As the labour market shifts and technology advances, the nature of ‘work’ is changing. Flexible work arrangements are the way of the future, providing benefits for organisations, employees, the environment and the economy. More and more workplaces in the public and private sectors are adopting the practice as a way to lower costs and improve employee satisfaction and productivity.
What is telework?
Telework can be defined as ‘working regularly from a place other than the office, in most cases from a home office. It utilises information and communications technology to stay connected to colleagues and work systems’. Other examples of teleworking include co-working spaces, telework hubs, or on the road via mobile devices for employees that travel a lot. These arrangements can be full-time or a combination of working from the office and remotely.
What kind of people can benefit from telework?
Telework can promote a positive work/life balance for anyone who responds well to it. Teleworkers commonly report high levels of productivity, greater job satisfaction and a greater sense of balance with their non-work activities.It also provides social inclusion opportunities for people who find it difficult to work in a traditional setting. Regional and remote workers, people with disabilities or illness and people with carer responsibilities are afforded more opportunities to participate in work, and work more efficiently, through flexible work arrangements.
Not all jobs are suitable for telework. If a job is highly collaborative or revolves around face-to-face contact (eg retail sales assistant, receptionist) then teleworking is not going to be beneficial, and may even be detrimental to the outcomes of that job.
When assessing whether a role is ‘teleworkable’ consider the following:
- What kind of work is performed in this role?
- Is the employee able to perform their day-to-day tasks via online and telephone communications?
- Will time working outside the workplace hinder the quality of the work performed?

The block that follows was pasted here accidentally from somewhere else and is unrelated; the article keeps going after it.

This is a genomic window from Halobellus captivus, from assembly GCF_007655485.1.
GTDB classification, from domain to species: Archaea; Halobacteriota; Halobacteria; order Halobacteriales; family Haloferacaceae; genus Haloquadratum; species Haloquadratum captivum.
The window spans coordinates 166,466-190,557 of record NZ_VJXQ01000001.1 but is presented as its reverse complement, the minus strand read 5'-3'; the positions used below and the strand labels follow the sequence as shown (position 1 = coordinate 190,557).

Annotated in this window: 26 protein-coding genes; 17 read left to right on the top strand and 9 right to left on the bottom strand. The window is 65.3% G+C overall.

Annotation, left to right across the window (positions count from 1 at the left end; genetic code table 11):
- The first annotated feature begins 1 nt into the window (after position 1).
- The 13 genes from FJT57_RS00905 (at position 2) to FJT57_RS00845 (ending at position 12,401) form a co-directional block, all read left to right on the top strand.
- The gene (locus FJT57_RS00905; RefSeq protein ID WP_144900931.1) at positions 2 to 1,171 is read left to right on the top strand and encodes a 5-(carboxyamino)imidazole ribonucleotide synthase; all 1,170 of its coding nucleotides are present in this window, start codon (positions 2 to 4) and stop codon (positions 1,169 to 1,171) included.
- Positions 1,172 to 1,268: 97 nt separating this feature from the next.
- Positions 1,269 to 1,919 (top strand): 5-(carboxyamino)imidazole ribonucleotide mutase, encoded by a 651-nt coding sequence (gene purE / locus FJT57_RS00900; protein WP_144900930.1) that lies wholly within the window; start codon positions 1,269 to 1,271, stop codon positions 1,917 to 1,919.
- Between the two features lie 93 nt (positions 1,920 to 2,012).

- Will a limited amount of face-to-face contact with managers/other employees affect the quality of, or ability to complete, the work?
Teleworking provides all kinds of advantages to community sector organisations who adopt it, some of these are listed below.
Expanding recruitment options
On top of the impending labour shortage, the community and not-for-profit sector has one of the fastest growing workforces in Australia. This puts us at a double risk of having a skills shortage. By offering telework, organisations can widen their recruitment pool.
Attracting and retaining talent
Not-for-profit and community organisations can often be resource-poor. Offering flexible work practices can add value to recruitment for an organisation that may not be able offer salaries as high as their private sector counterparts. Flexible work can also serve to improve job satisfaction and reduce burnout in employees that have stressful jobs or high workloads.
Community organisations are committed to social responsibility and equal rights but above this there are gains to be made from having a diverse community focused workforce. Our clients are diverse and being able to relate from an organisational level allows us to deliver our services more effectively. Additionally, problem-solving in the community sector is often challenging. A more diverse workforce with an abundance of life-experience can encourage more successful solutions.
Implementing a telework program has the potential to save money on infrastructure costs and other overheads associated with a centralised workforce. Telework also offers the opportunity for higher productivity and lower rates of absenteeism.
Telework is a flexible system that can be applied on a case-by-case basis with varying budgets. A community organisation can assess their own needs and apply telework arrangements accordingly.
By adopting more inclusive work practices, such as telework, community organisations are supporting the people they serve.